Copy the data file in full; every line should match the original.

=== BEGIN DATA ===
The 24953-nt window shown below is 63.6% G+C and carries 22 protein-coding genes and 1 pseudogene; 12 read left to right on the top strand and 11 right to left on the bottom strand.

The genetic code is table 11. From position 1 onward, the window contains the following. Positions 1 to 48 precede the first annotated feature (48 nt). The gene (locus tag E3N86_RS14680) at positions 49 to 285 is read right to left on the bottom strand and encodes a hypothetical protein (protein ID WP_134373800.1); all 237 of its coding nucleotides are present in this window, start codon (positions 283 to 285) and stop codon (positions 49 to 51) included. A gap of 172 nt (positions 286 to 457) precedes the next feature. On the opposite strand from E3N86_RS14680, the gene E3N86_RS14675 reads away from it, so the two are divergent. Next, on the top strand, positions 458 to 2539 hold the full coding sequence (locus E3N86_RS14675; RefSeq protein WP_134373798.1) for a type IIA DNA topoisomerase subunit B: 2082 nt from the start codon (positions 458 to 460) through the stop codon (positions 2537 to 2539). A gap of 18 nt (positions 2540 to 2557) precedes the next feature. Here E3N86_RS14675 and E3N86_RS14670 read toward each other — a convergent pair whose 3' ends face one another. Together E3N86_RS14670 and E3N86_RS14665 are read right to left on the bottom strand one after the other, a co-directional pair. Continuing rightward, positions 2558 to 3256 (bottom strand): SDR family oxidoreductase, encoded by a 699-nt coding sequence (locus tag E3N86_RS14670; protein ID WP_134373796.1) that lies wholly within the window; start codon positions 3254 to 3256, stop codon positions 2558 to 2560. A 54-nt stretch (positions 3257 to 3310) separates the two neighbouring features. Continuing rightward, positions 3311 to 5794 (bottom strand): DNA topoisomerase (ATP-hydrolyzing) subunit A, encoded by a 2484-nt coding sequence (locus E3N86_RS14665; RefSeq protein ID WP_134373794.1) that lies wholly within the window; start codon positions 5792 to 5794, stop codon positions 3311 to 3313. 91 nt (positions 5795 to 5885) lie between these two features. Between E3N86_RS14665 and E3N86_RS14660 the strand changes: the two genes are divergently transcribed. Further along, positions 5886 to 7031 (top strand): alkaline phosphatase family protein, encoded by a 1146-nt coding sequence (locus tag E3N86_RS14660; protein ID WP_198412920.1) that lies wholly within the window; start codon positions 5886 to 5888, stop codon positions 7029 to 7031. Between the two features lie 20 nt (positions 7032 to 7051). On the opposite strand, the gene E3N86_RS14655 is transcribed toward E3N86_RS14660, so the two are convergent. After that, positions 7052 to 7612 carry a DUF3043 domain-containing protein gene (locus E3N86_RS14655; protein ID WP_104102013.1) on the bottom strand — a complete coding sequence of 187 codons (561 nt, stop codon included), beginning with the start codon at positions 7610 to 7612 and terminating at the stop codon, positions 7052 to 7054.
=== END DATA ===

The 24953-nt window shown below is 63.6% G+C and carries 22 protein-coding genes and 1 pseudogene; 12 read left to right on the top strand and 11 right to left on the bottom strand.

The genetic code is table 11. From position 1 onward, the window contains the following. Positions 1 to 48 precede the first annotated feature (48 nt). The gene (locus tag E3N86_RS14680) at positions 49 to 285 is read right to left on the bottom strand and encodes a hypothetical protein (protein ID WP_134373800.1); all 237 of its coding nucleotides are present in this window, start codon (positions 283 to 285) and stop codon (positions 49 to 51) included. A gap of 172 nt (positions 286 to 457) precedes the next feature. On the opposite strand from E3N86_RS14680, the gene E3N86_RS14675 reads away from it, so the two are divergent. Next, on the top strand, positions 458 to 2539 hold the full coding sequence (locus E3N86_RS14675; RefSeq protein WP_134373798.1) for a type IIA DNA topoisomerase subunit B: 2082 nt from the start codon (positions 458 to 460) through the stop codon (positions 2537 to 2539). A gap of 18 nt (positions 2540 to 2557) precedes the next feature. Here E3N86_RS14675 and E3N86_RS14670 read toward each other — a convergent pair whose 3' ends face one another. Together E3N86_RS14670 and E3N86_RS14665 are read right to left on the bottom strand one after the other, a co-directional pair. Continuing rightward, positions 2558 to 3256 (bottom strand): SDR family oxidoreductase, encoded by a 699-nt coding sequence (locus tag E3N86_RS14670; protein ID WP_134373796.1) that lies wholly within the window; start codon positions 3254 to 3256, stop codon positions 2558 to 2560. A 54-nt stretch (positions 3257 to 3310) separates the two neighbouring features. Continuing rightward, positions 3311 to 5794 (bottom strand): DNA topoisomerase (ATP-hydrolyzing) subunit A, encoded by a 2484-nt coding sequence (locus E3N86_RS14665; RefSeq protein ID WP_134373794.1) that lies wholly within the window; start codon positions 5792 to 5794, stop codon positions 3311 to 3313. 91 nt (positions 5795 to 5885) lie between these two features. Between E3N86_RS14665 and E3N86_RS14660 the strand changes: the two genes are divergently transcribed. Further along, positions 5886 to 7031 (top strand): alkaline phosphatase family protein, encoded by a 1146-nt coding sequence (locus tag E3N86_RS14660; protein ID WP_198412920.1) that lies wholly within the window; start codon positions 5886 to 5888, stop codon positions 7029 to 7031. Between the two features lie 20 nt (positions 7032 to 7051). On the opposite strand, the gene E3N86_RS14655 is transcribed toward E3N86_RS14660, so the two are convergent. After that, positions 7052 to 7612 carry a DUF3043 domain-containing protein gene (locus E3N86_RS14655; protein ID WP_104102013.1) on the bottom strand — a complete coding sequence of 187 codons (561 nt, stop codon included), beginning with the start codon at positions 7610 to 7612 and terminating at the stop codon, positions 7052 to 7054.